Watch this cuttlefish-inspired ‘skin’ morph into a 3-D shape

New silicone material could one day help camouflage robots

Australian cuttlefish (Sepia apama)

STEALTHY SKINS Human-made shape-shifting material could help robots disguise themselves much like how this giant Australian cuttlefish (Sepia apama) is mimicking its environment.

Roger Hanlon

View the video

Now you see it, now you don’t.

Inspired by cephalopods like octopuses and cuttlefish, which change their skin textures for camouflage, researchers fabricated a stretchy material that inflates into various 3-D shapes and flattens back out. These shape-shifting “skins,” described in the Oct. 13 Science, could someday help robots don quick disguises.

Scientists have previously taken inspiration from cephalopod camo to fashion material that changes colors in response to changes in lighting (SN: 10/4/14, p. 5). The new material is modeled after papillae — the tiny bumps that cephalopods raise and lower on their skin to mimic the textures of coral, seaweed and other surroundings, explains study coauthor James Pikul, an engineer at the University of Pennsylvania. Each pad of synthetic skin (shaped like a whoopee cushion) is made of silicone rubber with a specific pattern of stiff, fabriclike mesh embedded in its top layer. When researchers pump air into this sleeve, the silicone stretches but the fibrous material doesn’t, forming a particular shape.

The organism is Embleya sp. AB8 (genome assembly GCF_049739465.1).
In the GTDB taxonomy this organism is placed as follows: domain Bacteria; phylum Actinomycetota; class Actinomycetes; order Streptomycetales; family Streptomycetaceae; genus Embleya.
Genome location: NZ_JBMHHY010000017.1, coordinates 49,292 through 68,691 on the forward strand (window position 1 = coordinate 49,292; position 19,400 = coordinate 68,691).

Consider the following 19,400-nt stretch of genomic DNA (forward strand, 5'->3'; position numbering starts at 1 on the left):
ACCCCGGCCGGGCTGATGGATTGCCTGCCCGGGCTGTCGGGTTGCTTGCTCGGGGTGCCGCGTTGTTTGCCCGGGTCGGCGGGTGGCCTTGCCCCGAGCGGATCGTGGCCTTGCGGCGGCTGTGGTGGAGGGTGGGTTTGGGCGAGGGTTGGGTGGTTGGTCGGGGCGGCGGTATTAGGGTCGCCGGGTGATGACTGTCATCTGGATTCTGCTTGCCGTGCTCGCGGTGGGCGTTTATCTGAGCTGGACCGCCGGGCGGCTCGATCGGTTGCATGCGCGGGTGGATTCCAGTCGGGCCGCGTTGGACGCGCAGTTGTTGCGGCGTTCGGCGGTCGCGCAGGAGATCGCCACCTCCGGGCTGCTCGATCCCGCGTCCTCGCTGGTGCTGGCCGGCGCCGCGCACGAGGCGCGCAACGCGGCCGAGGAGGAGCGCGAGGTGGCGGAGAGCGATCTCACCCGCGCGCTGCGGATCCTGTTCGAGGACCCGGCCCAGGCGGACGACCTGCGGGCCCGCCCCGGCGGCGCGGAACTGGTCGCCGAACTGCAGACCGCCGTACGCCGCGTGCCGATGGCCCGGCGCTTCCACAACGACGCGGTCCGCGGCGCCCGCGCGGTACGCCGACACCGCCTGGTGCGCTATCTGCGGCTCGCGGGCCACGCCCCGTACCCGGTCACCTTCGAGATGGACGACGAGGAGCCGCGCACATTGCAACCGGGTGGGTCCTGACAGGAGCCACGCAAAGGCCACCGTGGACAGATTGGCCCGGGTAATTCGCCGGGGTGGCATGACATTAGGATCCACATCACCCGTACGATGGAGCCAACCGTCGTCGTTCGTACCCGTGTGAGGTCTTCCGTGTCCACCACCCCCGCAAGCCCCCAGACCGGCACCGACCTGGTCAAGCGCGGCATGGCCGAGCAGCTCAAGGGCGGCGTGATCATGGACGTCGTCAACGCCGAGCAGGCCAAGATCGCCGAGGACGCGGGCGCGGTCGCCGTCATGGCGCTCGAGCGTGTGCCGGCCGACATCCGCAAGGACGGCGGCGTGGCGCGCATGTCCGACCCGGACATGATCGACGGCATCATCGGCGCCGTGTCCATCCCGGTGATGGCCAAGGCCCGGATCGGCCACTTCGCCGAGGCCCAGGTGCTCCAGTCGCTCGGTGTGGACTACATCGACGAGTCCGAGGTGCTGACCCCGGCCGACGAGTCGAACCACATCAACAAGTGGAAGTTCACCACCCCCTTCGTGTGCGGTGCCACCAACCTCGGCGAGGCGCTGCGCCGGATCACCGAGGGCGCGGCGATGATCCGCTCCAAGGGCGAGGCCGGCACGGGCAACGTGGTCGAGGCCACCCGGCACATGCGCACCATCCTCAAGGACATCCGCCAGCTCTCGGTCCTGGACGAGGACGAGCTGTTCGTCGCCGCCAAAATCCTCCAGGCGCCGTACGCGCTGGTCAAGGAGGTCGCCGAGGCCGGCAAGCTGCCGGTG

Researchers could create pop-ups of many different configurations by changing the layout of rigid material implanted in the silicon. For this study, the engineers fabricated skins that assumed the form of a succulent, or matched the shape of surrounding stones in a rock bed. These designs are “excellent camouflage,” says Cecilia Laschi, a bioroboticist at Sant’Anna School of Advanced Studies in Pisa, Italy. “They show a very strong similarity with the surroundings.”

Robots wearing such camouflaging skins could covertly observe animals in their natural habitats, or help with military operations in hostile territory.

IN AND OUT New synthetic skins inflate into 3-D configurations (like this succulent bloom) and flatten back into 2-D sheets in a matter of seconds. “Theoretically, you could do this really, really quick — milliseconds,” says study coauthor James Pikul. It’s just a matter of pumping air in and out faster. J.H. Pikul et al/Science 2017

Previously the staff writer for physical sciences at Science News, Maria Temming is the assistant managing editor at Science News Explores. She has bachelor's degrees in physics and English, and a master's in science writing.

More Stories from Science News on Tech